Ogeechee River landings are once again closed in Bulloch and Effingham counties after reports of dead fish, skin rashes and odd water colors Wednesday.
But a little farther south, the waters appear to be safe. Bryan County Fire Chief Otis Willis said Friday there were currently no advisories issued for Bryan County. Willis is filling in for Emergency Services Director William Collins while on vacation.
“We just checked both landings, Dasher’s Landings and Morgan’s Bridge, and both looked good,” Willis said. “There were no indications of any dead fish and no indications of any problems.”
Willis said local officials will spot check the river landings throughout the weekend to ensure water safety for residents.
Ogeechee Riverkeeper Dianna Wedincamp notified the Georgia Environmental Protection Division on Thursday after receiving complaints from four citizens about “pinkish red coloring” in wastewater discharge from King America Finishing, a textiles plant in Dover that many suspect is responsible for fish kills in May 2011 and May 2012.
She said two citizens complained of skin rashes after swimming downriver from the plant Wednesday, and fish, including a three-foot-long catfish, were found dead in the river in Effingham County.
Effingham Emergency Management Agency Director Ed Myrick closed the river landings in that county Thursday and issued a swimming and fishing advisory. Bulloch County Public Safety Director Ted Wynn followed suit Thursday as a precaution, also issuing warnings against consuming fish from or swimming in the river.
“During the July Fourth celebrations, the Effingham County Emergency Management Agency responded to and collected a three foot dead catfish from the Ogeechee River approximately 10 miles south of the Georgia Highway. 119 Bridge along the Sandhill Road area,” Myrick said in a statement on the Effingham County website. He said the catfish “appeared to be the victim of the columnaris disease by the trademark ‘blisters.’”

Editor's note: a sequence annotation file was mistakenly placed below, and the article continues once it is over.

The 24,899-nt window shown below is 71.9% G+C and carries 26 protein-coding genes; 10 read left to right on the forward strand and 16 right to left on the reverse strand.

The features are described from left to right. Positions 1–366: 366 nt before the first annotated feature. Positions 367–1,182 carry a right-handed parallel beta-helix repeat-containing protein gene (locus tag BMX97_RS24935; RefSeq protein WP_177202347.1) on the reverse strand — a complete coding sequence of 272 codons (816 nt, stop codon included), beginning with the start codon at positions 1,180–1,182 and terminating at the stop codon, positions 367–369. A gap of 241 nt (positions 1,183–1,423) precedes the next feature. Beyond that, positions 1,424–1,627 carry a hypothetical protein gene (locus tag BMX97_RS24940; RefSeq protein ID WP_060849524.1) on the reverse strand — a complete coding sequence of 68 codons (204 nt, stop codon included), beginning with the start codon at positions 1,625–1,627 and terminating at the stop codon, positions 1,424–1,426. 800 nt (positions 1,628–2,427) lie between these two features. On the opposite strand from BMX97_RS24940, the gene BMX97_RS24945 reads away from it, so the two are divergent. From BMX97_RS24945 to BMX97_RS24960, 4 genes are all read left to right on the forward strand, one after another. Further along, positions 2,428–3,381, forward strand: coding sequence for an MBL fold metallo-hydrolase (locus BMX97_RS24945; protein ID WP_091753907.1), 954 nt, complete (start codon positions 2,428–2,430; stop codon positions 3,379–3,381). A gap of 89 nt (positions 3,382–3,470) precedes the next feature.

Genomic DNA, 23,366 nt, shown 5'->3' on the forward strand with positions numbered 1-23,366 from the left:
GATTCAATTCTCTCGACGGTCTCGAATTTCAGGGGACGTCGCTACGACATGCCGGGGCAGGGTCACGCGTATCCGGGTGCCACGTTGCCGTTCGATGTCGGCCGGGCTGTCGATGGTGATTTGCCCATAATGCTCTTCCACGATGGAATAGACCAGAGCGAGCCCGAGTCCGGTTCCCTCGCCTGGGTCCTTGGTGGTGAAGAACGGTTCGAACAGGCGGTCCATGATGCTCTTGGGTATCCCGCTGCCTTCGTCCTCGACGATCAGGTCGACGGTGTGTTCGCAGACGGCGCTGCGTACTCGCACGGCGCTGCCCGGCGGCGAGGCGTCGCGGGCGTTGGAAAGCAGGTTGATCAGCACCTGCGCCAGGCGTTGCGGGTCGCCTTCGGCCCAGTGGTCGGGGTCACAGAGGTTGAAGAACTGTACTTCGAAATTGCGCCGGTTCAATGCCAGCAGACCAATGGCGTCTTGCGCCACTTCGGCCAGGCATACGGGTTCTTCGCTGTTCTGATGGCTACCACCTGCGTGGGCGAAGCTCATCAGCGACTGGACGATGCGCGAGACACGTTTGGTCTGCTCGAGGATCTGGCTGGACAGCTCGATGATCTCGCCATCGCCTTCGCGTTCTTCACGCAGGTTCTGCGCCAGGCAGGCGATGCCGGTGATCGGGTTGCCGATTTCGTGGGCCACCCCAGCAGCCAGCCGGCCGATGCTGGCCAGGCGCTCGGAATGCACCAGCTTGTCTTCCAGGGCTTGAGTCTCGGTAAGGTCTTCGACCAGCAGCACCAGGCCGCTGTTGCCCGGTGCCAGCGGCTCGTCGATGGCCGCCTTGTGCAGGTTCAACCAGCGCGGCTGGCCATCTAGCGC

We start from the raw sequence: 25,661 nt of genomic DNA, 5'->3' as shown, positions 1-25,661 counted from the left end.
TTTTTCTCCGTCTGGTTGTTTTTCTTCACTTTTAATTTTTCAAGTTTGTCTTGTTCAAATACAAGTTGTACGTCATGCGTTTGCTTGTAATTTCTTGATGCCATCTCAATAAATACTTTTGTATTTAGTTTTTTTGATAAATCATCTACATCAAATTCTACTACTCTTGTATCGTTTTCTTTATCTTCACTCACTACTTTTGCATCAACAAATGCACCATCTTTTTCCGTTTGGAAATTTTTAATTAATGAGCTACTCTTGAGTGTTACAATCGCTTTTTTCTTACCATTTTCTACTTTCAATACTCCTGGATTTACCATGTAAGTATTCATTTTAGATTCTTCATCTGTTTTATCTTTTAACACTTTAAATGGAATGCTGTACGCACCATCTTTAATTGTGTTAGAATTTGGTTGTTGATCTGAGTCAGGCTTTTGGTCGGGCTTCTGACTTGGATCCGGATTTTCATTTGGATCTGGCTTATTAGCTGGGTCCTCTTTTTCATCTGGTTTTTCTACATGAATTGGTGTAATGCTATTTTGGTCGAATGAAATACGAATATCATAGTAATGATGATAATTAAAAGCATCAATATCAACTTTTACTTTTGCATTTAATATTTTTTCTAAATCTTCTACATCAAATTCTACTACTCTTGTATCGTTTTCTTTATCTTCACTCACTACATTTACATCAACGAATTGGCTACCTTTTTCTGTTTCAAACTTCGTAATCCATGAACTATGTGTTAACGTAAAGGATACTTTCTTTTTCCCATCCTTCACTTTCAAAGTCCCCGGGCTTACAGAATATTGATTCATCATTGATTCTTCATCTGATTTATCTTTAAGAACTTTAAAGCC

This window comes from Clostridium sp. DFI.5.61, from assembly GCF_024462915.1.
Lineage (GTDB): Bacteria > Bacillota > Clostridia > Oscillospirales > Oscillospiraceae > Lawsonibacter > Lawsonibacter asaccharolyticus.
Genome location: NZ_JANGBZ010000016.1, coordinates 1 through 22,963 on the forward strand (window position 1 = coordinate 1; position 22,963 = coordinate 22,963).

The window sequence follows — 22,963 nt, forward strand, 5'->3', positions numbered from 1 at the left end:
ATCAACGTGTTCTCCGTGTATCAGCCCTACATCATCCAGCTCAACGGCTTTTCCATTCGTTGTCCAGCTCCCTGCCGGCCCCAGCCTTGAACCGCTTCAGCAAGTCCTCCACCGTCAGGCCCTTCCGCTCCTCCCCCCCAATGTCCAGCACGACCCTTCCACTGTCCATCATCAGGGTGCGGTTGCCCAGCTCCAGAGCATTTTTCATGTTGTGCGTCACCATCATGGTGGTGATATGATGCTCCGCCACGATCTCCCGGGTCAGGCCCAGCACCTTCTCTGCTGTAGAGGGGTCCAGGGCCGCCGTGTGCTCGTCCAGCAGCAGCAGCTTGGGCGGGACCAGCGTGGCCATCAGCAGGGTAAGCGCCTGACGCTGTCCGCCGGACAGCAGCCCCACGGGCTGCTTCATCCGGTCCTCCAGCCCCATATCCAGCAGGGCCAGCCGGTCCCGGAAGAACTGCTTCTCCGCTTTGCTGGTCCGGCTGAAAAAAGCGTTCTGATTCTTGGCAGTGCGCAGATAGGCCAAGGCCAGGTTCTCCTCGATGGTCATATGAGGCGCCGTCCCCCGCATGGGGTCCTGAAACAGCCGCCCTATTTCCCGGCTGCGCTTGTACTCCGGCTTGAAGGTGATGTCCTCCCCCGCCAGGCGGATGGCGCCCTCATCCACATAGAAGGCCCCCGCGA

King America Finishing was not immediately available for comment Thursday evening.
Columnaris, a bacterial disease caused by environmental stress, causes fish to develop red spots and white cottony patches. Many citizens have stated in public hearings that they believe chemicals in King America’s effluent is what causes the environmental stress, paired with low water and high temperatures.
No fish kills have been reported upriver from the plant, but in May 2011, about 38,000 fish died. Two months ago, dozens of fish were found dead downriver of the plant.
“It is apparent that the pollutants in the Ogeechee River are continuing to be an ongoing problem and may always be …” Myrick said. “I sympathize with the businesses that depend on the Ogeechee River for income, but we must look after the health and safety of everyone involved.”
Waters in the Ogeechee River Basin, which runs from Ga. Hwy. 17 to the ocean, are classified as fishing, recreation, drinking water, or wild and scenic.
Wedincamp said aerial photos taken this week of the King America Finishing plant site clearly shows a holding pond with pinkish red liquids. She and several from the Ogeechee Riverkeeper Association were in the river Thursday, taking samples, photographs and other evidence.
Environmental Protection Division agents also were on the river, investigating the dead fish along with other complaints, she said.
Read more in the July 7 edition of the News.